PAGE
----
When the Black Keys last played a festival together in 2015, there was no grand plan to go an indefinite hiatus. They just stopped booking shows and they went home to Nashville, Tennessee to sleep in their own beds.
Now four years after their performance at Outside Lands in San Francisco, Dan Auerbach and Patrick Carney are more than ready to hit the stage again with their first new record in five years, “Let’s Rock” and a new tour starting Sept. 19 in Los Angeles.
Carney, for one, has noticed a difference since the band last toured. He recently woke up at 6 a.m. to change a diaper for his 1-year-old son that he shares with wife and fellow musician Michelle Branch and then dropped his stepdaughter off at school.
“That’s a big change for me from five years ago,” Carney said. “I would have been waking up at 11.”
“Changing his own diaper,” retorted Auerbach, himself a father of two.
While their latest music video for their single “Go,” pretends that the reason for their hiatus was because they hated each other, Carney likened their relationship to being as close as brothers.
“I love the guy, but also at the same time, man, sometimes I want to wring his neck,” Carney said.
Auerbach responded: “I’ve never had those feelings about Pat.”
But jokes aside, the four-time Grammy winners behind hits like “Lonely Boy,” ”Howlin’ For You,” and “Tighten Up,” needed to take a break from the road. Their touring schedule was taking a toll on their personal lives and it was up to them to put the brakes on it.
“No one who is working for us . or with us is going to say, ‘Yeah, don’t generate any income for five years,'” said Carney. “We had to realize we needed to take a break and that’s OK.”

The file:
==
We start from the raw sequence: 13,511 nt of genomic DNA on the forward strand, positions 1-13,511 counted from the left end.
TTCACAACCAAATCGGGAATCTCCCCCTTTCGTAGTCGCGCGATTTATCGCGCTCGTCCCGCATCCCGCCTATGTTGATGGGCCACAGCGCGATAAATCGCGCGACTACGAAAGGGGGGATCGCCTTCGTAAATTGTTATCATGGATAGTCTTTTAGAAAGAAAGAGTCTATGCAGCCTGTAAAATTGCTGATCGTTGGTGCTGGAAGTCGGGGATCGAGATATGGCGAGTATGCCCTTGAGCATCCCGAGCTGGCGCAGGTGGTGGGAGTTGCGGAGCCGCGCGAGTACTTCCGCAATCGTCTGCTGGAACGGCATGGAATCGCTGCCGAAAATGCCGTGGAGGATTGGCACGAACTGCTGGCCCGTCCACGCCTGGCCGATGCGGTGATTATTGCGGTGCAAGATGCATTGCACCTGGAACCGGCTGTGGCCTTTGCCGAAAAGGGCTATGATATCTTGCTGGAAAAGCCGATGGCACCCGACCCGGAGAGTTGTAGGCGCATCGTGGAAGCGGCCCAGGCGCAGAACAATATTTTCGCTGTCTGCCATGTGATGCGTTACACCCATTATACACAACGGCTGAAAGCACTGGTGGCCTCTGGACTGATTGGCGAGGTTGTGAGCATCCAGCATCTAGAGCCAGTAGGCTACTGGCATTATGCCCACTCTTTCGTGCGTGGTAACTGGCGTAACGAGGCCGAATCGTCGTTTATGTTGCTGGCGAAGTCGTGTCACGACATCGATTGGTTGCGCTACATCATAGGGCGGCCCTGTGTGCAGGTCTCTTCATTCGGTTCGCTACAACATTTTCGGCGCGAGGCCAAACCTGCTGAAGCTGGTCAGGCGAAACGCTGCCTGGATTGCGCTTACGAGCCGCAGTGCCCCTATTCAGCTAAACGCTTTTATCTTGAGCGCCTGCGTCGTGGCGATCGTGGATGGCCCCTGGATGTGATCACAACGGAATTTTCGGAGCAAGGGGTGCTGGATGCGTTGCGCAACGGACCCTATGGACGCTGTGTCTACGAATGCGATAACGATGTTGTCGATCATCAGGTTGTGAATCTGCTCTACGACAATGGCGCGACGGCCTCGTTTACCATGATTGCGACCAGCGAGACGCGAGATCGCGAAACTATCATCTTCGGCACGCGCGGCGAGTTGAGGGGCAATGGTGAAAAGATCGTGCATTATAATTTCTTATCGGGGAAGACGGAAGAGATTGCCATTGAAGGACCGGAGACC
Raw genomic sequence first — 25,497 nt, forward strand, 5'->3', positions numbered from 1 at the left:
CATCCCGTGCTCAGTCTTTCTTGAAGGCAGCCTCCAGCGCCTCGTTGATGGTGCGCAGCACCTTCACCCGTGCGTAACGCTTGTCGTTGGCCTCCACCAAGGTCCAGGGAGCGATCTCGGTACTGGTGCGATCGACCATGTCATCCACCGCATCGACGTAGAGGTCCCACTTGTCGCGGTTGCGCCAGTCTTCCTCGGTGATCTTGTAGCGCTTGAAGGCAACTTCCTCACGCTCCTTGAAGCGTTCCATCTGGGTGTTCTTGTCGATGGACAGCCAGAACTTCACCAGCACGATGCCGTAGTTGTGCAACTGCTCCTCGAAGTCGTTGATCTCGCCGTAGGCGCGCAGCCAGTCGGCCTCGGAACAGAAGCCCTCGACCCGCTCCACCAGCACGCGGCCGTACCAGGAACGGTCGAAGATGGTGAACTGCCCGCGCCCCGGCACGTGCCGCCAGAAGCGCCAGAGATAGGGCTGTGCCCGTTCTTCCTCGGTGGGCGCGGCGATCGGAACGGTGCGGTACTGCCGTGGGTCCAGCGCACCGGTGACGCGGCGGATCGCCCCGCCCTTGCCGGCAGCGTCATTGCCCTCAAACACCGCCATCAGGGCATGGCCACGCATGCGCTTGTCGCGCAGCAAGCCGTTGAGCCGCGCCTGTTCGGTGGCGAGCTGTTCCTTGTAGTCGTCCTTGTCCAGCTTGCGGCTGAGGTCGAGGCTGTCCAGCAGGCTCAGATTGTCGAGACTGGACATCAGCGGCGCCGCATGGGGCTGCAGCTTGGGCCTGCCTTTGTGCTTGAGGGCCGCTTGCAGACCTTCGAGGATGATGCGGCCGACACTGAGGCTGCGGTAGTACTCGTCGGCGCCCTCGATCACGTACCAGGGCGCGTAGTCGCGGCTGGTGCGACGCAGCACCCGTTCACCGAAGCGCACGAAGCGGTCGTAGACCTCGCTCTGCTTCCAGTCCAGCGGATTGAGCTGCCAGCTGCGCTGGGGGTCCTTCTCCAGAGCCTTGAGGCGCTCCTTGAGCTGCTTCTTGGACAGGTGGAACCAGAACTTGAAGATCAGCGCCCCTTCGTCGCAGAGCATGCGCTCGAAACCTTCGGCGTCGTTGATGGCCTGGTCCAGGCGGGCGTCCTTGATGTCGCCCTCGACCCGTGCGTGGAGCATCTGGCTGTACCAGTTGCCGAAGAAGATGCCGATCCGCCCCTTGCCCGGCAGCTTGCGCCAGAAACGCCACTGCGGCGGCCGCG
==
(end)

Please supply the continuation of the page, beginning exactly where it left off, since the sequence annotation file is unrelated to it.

Heavily inspired by blues rock and low-fi garage rock, Carney and Auerbach met in high school in Akron, Ohio, in the ’90s, tinkering around with four-track recording systems at Carney’s house.
In the break, they both continued to work on separate musical projects as both producers and collaborators. Auerbach, who won has won a Grammy for non-classical producer of the year, built up his label Easy Eye Sound with several emerging acts like Yola and highlighting unknown blues players like Leo “Bud” Welch, as well as working on his own solo album and producing Cage The Elephant’s Grammy-winning rock album “Tell Me I’m Pretty.” Carney also worked as a producer on his wife’s last album, as well as producing Nashville artists such as (asterisk)repeat repeat and Turbo Fruits.
“It’s been really good for us,” said Auerbach. “We really had fun making the new record when we did get back together. And I think it was because we were able to do all that different work during the time off.”
And just as there was no plan to take a break, there was very little preparation for their return to the studio. They came into Auerbach’s studio in Nashville with no songs or lyrics prepared and no producer.
“We just set a date and showed up here at Dan’s studio and it was the first time we had recorded music together in five years,” said Carney.
They brought in engineers, but no outside producer like they had with Brian Burton, also known as Danger Mouse, who worked on their previous records “El Camino” and “Brothers.” Those albums catapulted them from clubs and theaters to playing arenas like Madison Square Garden and festivals worldwide. But they wanted the recording process for this record feel like they did at the beginning of their career.
“The fun always usually comes back to the two of us being in the studio,” Carney said.
The album came out in June and the new tour with Modest Mouse as their opening band is much more manageable with just 33 dates in North America. They also added some extra guitar players on stage to replicate Auerbach’s layered guitars on the recorded albums.
“Every single record we’ve ever made since the very beginning, I’ve always doubled up my guitars or tripled them up,” said Auerbach. “And this is the first time I’ve ever really heard that onstage.”
They are easing back into touring with their Wiltern show, the only theater gig on the arena tour, which tickets will be available first for fan club members. Even after the long break, Auerbach said he’s not worried about whether fans will show up again.
“I think I am mostly worried we might pull a hammy or something,” Auerbach said.q